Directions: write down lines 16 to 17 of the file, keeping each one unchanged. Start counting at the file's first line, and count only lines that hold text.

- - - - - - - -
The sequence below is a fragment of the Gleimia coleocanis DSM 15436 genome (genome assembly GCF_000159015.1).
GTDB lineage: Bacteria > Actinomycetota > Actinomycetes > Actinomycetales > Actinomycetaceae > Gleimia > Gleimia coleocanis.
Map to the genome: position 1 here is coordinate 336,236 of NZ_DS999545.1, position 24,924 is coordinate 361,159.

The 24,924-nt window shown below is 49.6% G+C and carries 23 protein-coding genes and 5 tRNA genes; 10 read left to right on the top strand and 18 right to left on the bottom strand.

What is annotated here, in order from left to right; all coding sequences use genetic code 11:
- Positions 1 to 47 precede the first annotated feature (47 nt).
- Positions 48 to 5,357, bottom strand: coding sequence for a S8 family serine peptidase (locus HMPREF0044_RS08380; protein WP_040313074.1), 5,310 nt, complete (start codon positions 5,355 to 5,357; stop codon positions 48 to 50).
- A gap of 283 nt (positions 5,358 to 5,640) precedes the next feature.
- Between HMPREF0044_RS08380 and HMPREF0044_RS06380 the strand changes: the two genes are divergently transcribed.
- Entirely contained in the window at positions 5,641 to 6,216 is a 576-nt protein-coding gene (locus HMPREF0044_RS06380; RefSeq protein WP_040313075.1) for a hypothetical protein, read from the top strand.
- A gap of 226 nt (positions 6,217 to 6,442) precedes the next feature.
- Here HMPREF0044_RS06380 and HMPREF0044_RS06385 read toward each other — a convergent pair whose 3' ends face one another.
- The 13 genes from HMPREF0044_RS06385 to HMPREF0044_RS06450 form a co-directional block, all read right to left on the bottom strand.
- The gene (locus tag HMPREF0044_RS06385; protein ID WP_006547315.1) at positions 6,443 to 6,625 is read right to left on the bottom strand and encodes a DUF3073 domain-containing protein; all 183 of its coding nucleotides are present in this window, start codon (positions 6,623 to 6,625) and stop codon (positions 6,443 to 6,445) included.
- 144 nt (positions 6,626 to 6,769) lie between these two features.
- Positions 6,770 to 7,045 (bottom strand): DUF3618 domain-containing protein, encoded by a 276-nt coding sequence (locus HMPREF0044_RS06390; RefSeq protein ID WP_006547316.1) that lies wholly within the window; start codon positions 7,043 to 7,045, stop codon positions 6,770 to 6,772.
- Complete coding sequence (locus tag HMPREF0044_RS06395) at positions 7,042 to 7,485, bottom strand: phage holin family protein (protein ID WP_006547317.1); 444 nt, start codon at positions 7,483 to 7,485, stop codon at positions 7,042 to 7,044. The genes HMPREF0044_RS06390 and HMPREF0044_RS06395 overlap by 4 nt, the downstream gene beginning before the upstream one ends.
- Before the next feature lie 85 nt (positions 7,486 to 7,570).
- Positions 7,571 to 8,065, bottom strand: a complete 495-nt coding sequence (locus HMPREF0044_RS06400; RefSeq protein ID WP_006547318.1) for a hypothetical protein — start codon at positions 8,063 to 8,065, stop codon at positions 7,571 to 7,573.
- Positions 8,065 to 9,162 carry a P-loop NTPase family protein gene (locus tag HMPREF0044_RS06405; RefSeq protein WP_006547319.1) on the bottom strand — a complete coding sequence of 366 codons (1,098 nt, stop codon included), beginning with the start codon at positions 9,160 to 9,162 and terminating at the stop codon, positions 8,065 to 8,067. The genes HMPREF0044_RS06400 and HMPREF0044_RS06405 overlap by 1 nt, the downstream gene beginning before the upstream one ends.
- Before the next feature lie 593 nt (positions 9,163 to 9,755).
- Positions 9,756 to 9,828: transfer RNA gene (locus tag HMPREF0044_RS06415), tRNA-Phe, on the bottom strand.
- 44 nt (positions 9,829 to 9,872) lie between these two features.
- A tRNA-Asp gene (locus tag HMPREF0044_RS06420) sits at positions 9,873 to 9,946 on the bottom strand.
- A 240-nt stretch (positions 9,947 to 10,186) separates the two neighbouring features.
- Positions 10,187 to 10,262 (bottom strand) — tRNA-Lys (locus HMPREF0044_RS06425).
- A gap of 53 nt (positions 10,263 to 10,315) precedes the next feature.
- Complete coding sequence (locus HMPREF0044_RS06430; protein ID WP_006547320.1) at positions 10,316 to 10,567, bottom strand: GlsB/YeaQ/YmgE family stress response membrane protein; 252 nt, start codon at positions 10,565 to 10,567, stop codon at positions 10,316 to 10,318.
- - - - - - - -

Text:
- Positions 6,770 to 7,045 (bottom strand): DUF3618 domain-containing protein, encoded by a 276-nt coding sequence (locus HMPREF0044_RS06390; RefSeq protein ID WP_006547316.1) that lies wholly within the window; start codon positions 7,043 to 7,045, stop codon positions 6,770 to 6,772.
- Complete coding sequence (locus tag HMPREF0044_RS06395) at positions 7,042 to 7,485, bottom strand: phage holin family protein (protein ID WP_006547317.1); 444 nt, start codon at positions 7,483 to 7,485, stop codon at positions 7,042 to 7,044. The genes HMPREF0044_RS06390 and HMPREF0044_RS06395 overlap by 4 nt, the downstream gene beginning before the upstream one ends.